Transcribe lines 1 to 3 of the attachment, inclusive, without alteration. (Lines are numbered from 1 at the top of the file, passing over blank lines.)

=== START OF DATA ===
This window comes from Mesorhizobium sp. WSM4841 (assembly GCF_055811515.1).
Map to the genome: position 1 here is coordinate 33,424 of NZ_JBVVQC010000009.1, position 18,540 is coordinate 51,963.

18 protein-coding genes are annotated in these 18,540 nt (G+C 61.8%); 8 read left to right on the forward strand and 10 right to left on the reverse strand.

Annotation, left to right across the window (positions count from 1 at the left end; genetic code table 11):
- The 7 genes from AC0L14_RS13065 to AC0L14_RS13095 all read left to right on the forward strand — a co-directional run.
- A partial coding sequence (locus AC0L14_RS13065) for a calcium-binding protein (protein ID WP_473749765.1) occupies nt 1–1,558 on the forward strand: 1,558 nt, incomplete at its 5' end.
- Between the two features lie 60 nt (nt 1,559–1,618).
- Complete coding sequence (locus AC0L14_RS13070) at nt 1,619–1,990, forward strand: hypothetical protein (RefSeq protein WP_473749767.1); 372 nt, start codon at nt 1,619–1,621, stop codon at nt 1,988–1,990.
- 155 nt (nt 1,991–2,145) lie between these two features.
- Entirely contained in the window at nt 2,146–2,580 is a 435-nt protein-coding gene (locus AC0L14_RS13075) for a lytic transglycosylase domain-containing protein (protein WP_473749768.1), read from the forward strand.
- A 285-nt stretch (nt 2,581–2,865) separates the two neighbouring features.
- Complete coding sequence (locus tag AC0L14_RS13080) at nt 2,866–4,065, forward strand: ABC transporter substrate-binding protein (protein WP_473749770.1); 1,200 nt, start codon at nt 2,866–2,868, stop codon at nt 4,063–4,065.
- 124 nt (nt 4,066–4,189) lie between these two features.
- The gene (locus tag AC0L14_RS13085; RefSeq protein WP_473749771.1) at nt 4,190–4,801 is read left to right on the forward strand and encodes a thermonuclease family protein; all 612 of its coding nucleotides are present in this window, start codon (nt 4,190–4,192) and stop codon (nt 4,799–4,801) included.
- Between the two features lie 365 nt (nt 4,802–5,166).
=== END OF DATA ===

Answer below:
This window comes from Mesorhizobium sp. WSM4841 (assembly GCF_055811515.1).
Map to the genome: position 1 here is coordinate 33,424 of NZ_JBVVQC010000009.1, position 18,540 is coordinate 51,963.

18 protein-coding genes are annotated in these 18,540 nt (G+C 61.8%); 8 read left to right on the forward strand and 10 right to left on the reverse strand.